It isn’t what you have or who you are or where you are or what you are doing that makes you happy or unhappy. It is what you think about it.”  ― Dale Carnegie, How to Win Friends and Influ­ence Peo­ple (1936)

You will never be happy if you con­tinue to search for what hap­pi­ness con­sists of. You will never live if you are look­ing for the mean­ing of life.”  ― Albert Camus (1940’s)

The most impor­tant thing is to enjoy your life—to be happy—it’s all that mat­ters.”  ― Audrey Hep­burn (1960’s)

Love is that con­di­tion in which the hap­pi­ness of another per­son is essen­tial to your own.”  ― Robert A. Hein­lein, Stranger in a Strange Land (1961)

Hap­pi­ness is hav­ing a large, lov­ing, car­ing, close-knit fam­ily in another city.”  ― George Burns (1984)

Hap­pi­ness is not some­thing ready made. It comes from your own actions.”  ― Dalai Lama XIV (1998)

I believe com­pas­sion to be one of the few things we can prac­tice that will bring imme­di­ate and long-term hap­pi­ness to our lives. I’m not talk­ing about the short-term grat­i­fi­ca­tion of plea­sures like sex, drugs or gam­bling (though I’m not knock­ing them), but some­thing that will bring true and last­ing hap­pi­ness. The kind that sticks.”  ― Dalai Lama XIV (1998)

Hap­pi­ness is the con­se­quence of per­sonal effort. You fight for it, strive for it, insist upon it, and some­times even travel around the world look­ing for it. You have to par­tic­i­pate relent­lessly in the man­i­fes­ta­tions of your own bless­ings. And once you have achieved a state of hap­pi­ness, you must never become lax about main­tain­ing it. You must make a mighty effort to keep swim­ming upward into that hap­pi­ness for­ever, to stay afloat on top of it.”  ― Eliz­a­beth Gilbert, Eat, Pray, Love (2006)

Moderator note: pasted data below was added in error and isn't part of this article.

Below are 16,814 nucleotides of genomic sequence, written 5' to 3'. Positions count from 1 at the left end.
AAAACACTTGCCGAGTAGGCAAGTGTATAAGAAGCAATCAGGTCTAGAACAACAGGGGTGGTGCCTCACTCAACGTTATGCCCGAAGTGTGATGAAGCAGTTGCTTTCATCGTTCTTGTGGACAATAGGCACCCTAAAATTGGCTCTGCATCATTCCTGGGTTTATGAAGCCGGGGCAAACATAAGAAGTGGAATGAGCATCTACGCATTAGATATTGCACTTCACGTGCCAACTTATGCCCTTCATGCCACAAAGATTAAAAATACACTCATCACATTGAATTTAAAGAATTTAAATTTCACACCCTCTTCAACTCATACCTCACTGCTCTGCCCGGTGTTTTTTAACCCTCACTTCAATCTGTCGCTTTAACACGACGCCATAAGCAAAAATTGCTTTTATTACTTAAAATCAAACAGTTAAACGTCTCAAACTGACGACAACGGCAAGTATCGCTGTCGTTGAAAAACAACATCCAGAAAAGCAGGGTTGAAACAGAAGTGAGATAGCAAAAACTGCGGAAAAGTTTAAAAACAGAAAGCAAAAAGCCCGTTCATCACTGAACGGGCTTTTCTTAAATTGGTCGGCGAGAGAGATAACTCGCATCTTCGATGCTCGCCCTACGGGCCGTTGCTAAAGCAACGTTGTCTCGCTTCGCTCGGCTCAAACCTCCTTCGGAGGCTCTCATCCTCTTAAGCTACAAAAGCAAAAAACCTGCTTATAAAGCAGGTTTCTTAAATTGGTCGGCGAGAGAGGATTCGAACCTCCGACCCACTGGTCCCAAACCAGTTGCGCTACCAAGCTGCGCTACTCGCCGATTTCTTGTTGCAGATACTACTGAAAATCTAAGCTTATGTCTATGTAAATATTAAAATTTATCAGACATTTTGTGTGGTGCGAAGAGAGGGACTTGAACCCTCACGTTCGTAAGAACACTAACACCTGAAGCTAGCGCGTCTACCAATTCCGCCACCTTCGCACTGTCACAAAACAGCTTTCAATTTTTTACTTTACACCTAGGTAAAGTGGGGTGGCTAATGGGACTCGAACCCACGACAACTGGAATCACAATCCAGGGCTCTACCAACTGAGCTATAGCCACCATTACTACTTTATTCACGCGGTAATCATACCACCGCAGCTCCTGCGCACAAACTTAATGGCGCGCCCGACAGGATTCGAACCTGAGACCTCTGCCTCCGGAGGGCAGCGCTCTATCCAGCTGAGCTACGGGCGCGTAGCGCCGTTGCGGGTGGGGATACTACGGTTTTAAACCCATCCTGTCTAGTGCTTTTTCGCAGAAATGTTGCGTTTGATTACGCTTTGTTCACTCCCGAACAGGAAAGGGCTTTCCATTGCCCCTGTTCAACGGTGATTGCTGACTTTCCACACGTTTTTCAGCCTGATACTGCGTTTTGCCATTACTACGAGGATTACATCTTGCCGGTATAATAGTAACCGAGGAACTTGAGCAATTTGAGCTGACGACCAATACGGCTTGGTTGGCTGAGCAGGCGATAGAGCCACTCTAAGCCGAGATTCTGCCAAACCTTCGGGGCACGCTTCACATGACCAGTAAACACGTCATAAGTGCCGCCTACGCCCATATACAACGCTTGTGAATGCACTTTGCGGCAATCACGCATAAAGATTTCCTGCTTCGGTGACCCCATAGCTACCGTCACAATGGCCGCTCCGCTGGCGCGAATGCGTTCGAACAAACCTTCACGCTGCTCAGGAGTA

Happiness Hyposis paperback cover 200x300 Happiness: In its Pursuit, Is it Possible? Part 1

Bud­dha also used an anal­ogy com­par­ing the mind to a wild ele­phant. Jonathan Haidt has per­fected this anal­ogy in his book The Hap­pi­ness Hypoth­e­sis. He states that the con­scious mind is like a rider on an ele­phant, hav­ing some influ­ence over the ele­phant, but really only when it makes the ele­phant happy. Notice he put the rider closer to the front than I do. I guess that is why his book is so pop­u­lar and is used in many Uni­ver­si­ties as a text.

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Over the next few blogs, we are going to see if the rider and the ele­phant can ride in har­mony enough to enhance hap­pi­ness. Using research from Haidt’s book and look­ing at what the Dali Lama says in the Art of Hap­pi­ness as guides, we will see if our trek on the back of an ele­phant can help us tease a for­mula for cre­at­ing Hap­pi­ness into our lives.

Happy Woman Riding Elephant 300x194 Happiness: In its Pursuit, Is it Possible? Part 1

But before I leave, I would be amidst to not list a great Tedx talk by: Shawn Achor: The happy secret to bet­ter work. I know you will enjoy this video as every­one else has. He gives us some nice sta­tis­tic in a very enter­tain­ing way. Be pre­pared to laugh!

http://www.ted.com/talks/shawn_achor_the_happy_secret_to_better_work.html

 

 

 

1 comment

  1. sandy freeman   •  

    makes me happy when i see the blog and the video shaun is happy too thanks